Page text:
JOURNAL ARTICLE
RESEARCH SUPPORT, N.I.H., EXTRAMURAL
RESEARCH SUPPORT, U.S. GOV'T, NON-P.H.S.
REVIEW
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Spore Resistance Properties.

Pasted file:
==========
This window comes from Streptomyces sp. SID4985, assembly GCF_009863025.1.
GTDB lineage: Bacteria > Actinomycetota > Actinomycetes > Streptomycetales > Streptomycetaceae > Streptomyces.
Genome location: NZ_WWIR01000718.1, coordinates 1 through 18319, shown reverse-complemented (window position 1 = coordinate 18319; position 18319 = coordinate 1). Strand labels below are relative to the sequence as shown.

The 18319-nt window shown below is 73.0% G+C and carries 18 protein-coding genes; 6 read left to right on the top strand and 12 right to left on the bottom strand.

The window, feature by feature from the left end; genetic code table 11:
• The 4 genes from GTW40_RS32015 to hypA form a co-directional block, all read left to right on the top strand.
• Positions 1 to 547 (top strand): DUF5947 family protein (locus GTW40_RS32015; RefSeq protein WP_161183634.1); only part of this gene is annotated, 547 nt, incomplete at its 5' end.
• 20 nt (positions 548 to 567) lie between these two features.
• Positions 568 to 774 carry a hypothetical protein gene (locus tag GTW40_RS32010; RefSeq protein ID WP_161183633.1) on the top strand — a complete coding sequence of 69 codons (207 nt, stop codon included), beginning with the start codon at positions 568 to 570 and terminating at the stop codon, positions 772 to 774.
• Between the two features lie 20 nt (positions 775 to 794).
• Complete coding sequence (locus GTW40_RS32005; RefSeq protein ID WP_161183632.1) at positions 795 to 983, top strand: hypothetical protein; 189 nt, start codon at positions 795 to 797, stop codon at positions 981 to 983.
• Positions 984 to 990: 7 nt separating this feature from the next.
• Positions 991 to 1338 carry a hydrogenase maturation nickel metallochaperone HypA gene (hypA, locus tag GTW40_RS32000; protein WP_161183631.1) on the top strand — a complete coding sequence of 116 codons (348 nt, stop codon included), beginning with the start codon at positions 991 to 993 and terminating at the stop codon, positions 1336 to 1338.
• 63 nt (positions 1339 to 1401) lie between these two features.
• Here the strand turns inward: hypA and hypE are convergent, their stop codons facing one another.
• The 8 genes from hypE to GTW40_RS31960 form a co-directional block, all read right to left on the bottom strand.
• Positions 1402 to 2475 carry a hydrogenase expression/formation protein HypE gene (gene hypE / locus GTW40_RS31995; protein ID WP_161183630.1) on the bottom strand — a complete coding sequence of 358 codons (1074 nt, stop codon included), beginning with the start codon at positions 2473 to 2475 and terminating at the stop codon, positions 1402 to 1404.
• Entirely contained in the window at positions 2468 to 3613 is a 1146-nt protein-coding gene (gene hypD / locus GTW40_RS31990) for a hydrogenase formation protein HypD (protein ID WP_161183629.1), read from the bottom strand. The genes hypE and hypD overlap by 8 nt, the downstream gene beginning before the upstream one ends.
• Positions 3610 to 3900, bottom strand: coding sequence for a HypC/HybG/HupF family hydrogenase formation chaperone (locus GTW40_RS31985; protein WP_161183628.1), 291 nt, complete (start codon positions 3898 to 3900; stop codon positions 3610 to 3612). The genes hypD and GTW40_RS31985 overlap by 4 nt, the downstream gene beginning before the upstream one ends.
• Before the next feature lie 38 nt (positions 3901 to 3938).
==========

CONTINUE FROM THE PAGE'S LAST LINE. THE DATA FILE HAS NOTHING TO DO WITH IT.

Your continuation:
Spores of various Bacillus and Clostridium species are among the most resistant life forms known. Since the spores of some species are causative agents of much food spoilage, food poisoning, and human disease, and the spores of Bacillus anthracis are a major bioweapon, there is much interest in the mechanisms of spore resistance and how these spores can be killed. This article will discuss the factors involved in spore resistance to agents such as wet and dry heat, desiccation, UV and γ-radiation, enzymes that hydrolyze bacterial cell walls, and a variety of toxic chemicals, including genotoxic agents, oxidizing agents, aldehydes, acid, and alkali. These resistance factors include the outer layers of the spore, such as the thick proteinaceous coat that detoxifies reactive chemicals; the relatively impermeable inner spore membrane that restricts access of toxic chemicals to the spore core containing the spore's DNA and most enzymes; the low water content and high level of dipicolinic acid in the spore core that protect core macromolecules from the effects of heat and desiccation; the saturation of spore DNA with a novel group of proteins that protect the DNA against heat, genotoxic chemicals, and radiation; and the repair of radiation damage to DNA when spores germinate and return to life. Despite their extreme resistance, spores can be killed, including by damage to DNA, crucial spore proteins, the spore's inner membrane, and one or more components of the spore germination apparatus.

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